Integrated Planning for Nature: Building resilience across urban and rural landscapes in Silicon Valley (Project)

We are exploring strategies to expand nature within cities while making them denser, looking at the spectrum from most dense urban settings to cul-de-sac suburbs to regional open spaces.

Making Nature's City (Project)

Cities will face many challenges over the coming decades, from adapting to a changing climate to accommodating rapid population growth. A related suite of challenges threatens global biodiversity, resulting in many species facing extinction. While urban planners and conservationists have long treated these issues as distinct, there is growing evidence that cities not only harbor a significant fraction of the world’s biodiversity, but also that they can also be made more livable and resilient for people, plants, and animals through nature-friendly urban design. 

SFEI is collaborating with the IUCN to develop a guide on incorporating nature into the design of sports facilities and Olympic cities.

Sports and Urban Biodiversity (Project)

SFEI is collaborating with the International Union for the Conservation of Nature (IUCN) to create a guide to incorporating nature into the sports world, from the development of Olympic cities to the design and management of the many sport fields and pitches throughout the urban landscape. To do so we apply the Urban Biodiversity Framework developed in Making Nature’s City to the world of sports, with case studies drawn from athletic federations, sports teams, and Olympic cities around the world.

Photo courtesy of Canopy.org

SFEI partner Canopy plants oaks in East Palo Alto (News)

On Martin Luther King day, 170 volunteers came out to help plant oaks and other native landscaping at the St. Francis Assisi church in East Palo Alto. With guidance from SFEI, and funded through the Healthy Watersheds, Resilient Baylands project, the planting highlights the partnership between SFEI and the non-profit urban forestry group Canopy, based in Palo Alto.

SFEI's new Landscape Resilience Framework outlines attributes of ecological resilience (News)

SFEI's Resilient Landscapes Program has developed a Landscape Resilience Framework, with the goal of facilitating the integration of resilience science into environmental management, urban design, conservation planning, and ecological restoration. The framework proposes seven key landscape attributes that contribute to ecological resilience, providing details and examples on each.

Urban Ecological Planning Guide for Santa Clara Valley published (News)

SFEI partnered with the Santa Clara Valley Open Space Authority to create a guide for how to support biodiversity across the urbanized landscape of Santa Clara Valley. Urban greening projects, such as street trees, green infrastructure, and backyard gardening, are already occurring piecemeal across urban areas. Harnessing this momentum can help these efforts build greater benefits for biodiversity.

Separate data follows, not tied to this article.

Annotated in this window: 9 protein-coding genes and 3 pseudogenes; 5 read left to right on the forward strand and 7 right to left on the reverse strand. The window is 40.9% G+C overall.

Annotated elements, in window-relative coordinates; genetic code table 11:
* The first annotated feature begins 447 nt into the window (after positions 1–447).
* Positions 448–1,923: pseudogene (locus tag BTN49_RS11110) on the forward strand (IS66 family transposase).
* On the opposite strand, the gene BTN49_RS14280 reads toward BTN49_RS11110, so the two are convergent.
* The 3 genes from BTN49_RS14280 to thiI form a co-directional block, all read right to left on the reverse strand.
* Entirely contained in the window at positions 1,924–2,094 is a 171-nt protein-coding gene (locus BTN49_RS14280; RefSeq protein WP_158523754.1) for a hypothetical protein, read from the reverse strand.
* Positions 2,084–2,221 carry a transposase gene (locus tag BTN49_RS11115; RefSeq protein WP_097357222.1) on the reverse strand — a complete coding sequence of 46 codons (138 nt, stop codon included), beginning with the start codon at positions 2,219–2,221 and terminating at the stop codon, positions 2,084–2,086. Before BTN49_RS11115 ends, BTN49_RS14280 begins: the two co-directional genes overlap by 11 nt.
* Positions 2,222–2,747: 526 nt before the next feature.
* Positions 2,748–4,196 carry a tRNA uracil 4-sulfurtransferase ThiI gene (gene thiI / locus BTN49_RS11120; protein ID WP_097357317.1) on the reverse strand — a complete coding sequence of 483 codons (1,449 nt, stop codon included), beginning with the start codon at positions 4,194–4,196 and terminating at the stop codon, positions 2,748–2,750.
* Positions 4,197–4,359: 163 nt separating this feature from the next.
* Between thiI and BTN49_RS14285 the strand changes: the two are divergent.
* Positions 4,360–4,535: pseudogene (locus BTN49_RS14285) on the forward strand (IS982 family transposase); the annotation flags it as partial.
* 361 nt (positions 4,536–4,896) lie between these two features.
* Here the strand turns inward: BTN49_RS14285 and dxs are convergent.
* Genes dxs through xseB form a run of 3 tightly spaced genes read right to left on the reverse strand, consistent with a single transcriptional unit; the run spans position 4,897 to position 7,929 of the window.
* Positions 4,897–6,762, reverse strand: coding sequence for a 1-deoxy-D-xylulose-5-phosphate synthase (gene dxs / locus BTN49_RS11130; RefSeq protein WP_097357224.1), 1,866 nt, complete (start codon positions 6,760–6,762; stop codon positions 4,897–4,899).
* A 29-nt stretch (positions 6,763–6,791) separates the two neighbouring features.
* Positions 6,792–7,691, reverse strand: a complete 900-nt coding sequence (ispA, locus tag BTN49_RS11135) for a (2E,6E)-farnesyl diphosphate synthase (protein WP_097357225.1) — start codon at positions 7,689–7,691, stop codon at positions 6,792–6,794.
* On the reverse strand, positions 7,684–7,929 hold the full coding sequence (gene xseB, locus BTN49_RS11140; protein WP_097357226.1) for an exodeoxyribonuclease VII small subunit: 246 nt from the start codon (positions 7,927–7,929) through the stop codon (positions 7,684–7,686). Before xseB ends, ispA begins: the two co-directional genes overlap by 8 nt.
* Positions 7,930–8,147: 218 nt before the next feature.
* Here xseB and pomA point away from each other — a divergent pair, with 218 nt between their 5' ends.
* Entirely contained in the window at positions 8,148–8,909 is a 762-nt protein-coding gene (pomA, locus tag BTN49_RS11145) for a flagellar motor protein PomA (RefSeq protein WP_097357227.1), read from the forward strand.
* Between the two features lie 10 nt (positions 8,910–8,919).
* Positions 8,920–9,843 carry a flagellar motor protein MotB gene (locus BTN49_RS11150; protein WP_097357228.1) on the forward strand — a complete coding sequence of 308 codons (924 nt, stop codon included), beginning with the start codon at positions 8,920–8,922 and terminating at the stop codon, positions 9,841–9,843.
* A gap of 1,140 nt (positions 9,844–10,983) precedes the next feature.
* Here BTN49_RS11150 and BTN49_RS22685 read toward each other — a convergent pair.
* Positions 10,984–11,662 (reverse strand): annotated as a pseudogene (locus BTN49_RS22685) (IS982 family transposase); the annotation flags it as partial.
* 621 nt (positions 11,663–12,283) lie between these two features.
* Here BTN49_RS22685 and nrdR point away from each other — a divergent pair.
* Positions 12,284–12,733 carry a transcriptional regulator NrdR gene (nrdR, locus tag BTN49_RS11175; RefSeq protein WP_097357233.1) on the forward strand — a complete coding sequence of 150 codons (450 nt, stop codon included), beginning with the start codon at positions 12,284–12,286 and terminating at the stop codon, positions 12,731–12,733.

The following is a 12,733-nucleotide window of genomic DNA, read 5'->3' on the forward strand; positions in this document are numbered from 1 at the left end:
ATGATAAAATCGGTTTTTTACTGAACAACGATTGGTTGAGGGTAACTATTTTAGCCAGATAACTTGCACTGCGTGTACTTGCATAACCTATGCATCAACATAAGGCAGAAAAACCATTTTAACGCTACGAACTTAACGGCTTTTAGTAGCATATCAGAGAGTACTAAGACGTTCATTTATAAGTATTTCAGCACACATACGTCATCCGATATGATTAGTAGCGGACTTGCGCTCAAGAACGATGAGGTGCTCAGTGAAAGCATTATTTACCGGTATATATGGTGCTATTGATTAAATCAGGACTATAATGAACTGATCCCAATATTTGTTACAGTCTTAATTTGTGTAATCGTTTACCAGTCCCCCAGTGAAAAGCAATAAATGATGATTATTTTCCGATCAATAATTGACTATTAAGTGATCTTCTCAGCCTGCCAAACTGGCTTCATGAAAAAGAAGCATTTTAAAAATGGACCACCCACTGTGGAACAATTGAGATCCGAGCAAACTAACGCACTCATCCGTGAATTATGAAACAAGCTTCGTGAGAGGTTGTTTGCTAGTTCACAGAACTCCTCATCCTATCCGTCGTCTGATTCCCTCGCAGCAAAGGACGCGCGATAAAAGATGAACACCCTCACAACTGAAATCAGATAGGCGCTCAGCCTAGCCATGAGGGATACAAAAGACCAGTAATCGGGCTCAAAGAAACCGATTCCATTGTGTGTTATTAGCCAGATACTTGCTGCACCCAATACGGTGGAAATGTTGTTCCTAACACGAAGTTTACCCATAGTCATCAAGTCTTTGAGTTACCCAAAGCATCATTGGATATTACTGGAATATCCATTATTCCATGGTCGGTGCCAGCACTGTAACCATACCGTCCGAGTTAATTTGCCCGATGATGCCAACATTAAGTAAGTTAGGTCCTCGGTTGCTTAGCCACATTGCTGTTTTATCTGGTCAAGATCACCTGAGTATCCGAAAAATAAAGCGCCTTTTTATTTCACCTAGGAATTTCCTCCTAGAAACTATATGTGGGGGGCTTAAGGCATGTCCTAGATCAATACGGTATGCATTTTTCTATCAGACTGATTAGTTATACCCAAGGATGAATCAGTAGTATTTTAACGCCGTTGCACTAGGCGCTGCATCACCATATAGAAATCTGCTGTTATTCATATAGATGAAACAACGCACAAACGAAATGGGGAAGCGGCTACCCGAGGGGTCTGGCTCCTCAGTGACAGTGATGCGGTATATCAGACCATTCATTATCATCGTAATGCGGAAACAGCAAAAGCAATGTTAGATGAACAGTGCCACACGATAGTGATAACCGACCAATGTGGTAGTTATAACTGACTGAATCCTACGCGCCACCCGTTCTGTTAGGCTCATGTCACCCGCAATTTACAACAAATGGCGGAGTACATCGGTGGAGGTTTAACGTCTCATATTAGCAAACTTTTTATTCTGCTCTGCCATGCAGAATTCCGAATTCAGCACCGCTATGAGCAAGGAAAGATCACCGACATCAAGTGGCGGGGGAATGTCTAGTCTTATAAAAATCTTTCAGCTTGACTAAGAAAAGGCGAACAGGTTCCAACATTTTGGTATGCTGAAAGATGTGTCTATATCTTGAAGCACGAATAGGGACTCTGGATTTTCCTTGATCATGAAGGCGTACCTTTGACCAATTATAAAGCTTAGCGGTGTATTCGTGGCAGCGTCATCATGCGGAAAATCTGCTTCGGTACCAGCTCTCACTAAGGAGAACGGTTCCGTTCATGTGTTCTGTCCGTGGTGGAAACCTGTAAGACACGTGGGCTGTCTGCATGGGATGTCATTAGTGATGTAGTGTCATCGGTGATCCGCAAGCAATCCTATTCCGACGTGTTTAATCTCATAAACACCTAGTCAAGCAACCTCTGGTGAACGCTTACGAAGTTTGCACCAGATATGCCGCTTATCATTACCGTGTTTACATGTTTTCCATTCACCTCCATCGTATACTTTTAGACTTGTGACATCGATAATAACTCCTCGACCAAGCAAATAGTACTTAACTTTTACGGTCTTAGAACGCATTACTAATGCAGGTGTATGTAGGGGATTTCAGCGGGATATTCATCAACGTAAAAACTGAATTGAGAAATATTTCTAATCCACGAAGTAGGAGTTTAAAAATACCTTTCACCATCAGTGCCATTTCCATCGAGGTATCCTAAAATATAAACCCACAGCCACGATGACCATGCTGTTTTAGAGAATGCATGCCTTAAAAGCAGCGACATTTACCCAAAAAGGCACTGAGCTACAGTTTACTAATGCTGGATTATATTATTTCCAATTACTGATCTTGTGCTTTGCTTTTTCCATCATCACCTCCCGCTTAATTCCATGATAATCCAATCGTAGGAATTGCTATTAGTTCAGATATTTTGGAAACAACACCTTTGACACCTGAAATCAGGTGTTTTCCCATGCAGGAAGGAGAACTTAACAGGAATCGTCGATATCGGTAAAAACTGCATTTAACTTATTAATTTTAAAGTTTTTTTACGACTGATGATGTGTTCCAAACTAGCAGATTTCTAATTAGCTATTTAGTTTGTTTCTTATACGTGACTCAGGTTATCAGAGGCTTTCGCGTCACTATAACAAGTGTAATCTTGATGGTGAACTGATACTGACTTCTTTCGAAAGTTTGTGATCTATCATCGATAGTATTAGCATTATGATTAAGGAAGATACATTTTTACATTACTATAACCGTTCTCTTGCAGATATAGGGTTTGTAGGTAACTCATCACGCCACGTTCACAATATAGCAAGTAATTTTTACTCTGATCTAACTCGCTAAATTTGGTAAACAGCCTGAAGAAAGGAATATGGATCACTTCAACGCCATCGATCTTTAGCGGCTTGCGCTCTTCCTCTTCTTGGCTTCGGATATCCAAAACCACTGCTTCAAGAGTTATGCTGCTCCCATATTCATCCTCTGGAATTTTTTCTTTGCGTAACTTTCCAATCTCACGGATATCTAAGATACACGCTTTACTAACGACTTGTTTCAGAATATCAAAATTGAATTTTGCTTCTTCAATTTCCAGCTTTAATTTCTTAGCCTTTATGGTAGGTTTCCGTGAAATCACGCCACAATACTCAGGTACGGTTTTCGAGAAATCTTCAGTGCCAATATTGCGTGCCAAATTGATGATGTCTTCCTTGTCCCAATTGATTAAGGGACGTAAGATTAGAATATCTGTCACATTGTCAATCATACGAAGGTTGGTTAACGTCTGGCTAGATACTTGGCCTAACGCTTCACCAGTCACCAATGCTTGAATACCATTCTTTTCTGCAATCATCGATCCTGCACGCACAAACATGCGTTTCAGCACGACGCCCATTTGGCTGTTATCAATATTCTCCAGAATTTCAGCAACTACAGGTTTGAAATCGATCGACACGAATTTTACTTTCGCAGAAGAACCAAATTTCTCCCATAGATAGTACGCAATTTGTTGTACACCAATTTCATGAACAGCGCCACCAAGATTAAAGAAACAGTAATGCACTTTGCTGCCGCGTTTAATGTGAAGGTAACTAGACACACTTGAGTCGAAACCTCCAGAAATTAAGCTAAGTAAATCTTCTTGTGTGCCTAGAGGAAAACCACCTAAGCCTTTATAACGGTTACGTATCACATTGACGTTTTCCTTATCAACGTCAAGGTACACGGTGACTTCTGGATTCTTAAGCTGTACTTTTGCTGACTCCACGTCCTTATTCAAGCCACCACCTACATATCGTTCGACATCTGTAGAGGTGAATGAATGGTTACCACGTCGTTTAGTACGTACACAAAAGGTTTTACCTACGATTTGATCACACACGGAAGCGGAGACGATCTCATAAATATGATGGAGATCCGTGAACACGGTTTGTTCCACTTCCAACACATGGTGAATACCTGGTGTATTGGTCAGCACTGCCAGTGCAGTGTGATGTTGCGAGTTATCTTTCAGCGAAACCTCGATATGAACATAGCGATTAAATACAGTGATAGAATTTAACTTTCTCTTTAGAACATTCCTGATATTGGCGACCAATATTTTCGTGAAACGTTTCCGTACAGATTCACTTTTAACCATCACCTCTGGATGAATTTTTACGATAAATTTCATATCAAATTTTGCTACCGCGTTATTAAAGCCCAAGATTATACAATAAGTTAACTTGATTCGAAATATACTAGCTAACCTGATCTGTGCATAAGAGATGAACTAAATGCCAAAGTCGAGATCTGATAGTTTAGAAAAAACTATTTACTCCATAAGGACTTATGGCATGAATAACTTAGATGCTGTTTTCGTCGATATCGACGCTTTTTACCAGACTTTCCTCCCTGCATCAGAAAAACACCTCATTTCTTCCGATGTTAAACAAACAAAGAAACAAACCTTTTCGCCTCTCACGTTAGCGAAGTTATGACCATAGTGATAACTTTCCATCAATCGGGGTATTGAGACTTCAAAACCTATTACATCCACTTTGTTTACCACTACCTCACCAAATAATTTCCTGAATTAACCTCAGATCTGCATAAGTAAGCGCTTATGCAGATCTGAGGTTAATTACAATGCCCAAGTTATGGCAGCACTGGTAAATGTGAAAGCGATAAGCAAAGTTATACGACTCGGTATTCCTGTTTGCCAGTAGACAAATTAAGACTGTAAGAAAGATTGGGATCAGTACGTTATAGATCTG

Disrupt the Street Tree: Could trees help Silicon Valley find an identity? (News)

As recently as a 1850, according to a recent report from the San Francisco Estuary Institute, 80 percent of the trees in Palo Alto, Mountain View and Cupertino were oak trees. Another 13 percent of the trees were those commonly found alongside oak trees in oak woodlands: buckeye, madrone, sycamore, and California bay laurel. Willows, alders, and redwoods rounded out the final 7 percent. Oaks created the place. Postcards from San Jose in the early 1900s show farmers standing in the shade of skyscraping oak trees. Spanish explorers called Silicon Valley the “plain of the oaks.” The Peninsula is still home to two Roblar Avenues, a Robles Drive, and a Robles Park, as well as the North Fair Oaks and Menlo Oaks neighborhoods of Menlo Park.

Urban Ecological Planning Guide for Santa Clara Valley (Project)

SFEI partnered with Santa Clara Valley Open Space Authority to create a guide on how to support biodiversity across the urbanized Santa Clara Valley. Urban greening projects (e.g., street trees, bioswales, gardens) are developing in piecemeal fashion. Designing and linking projects with ecology in mind can better support biodiversity, which in turn can help cultivate a sense of place and human health benefits.

Building Cities to Better Support Biodiversity (News)

Erica Spotswood and a team of other SFEI scientists have developed a framework outlining the key elements for supporting biodiversity in urban environments. 

logo created for the San Francisco Estuary Partnership by SFEI

SFEI Provides Science Leadership and Support for State of the Estuary Report and Conference (News)

The San Francisco Estuary Partnership (SFEP) brings together the estuarine community every two years at the State of the Estuary Conference and, periodically, SFEP also reports on the State of the Estuary, summarizing the latest scientific findings about ecosystem health. This State of the Estuary Report is the only place where a holistic view of ecosystem function is provided across both the Bay and the Delta. This year, SFEI provided scientific leadership and technical support for the report, which focuses on the ties between social and ecological resilience for our estuary.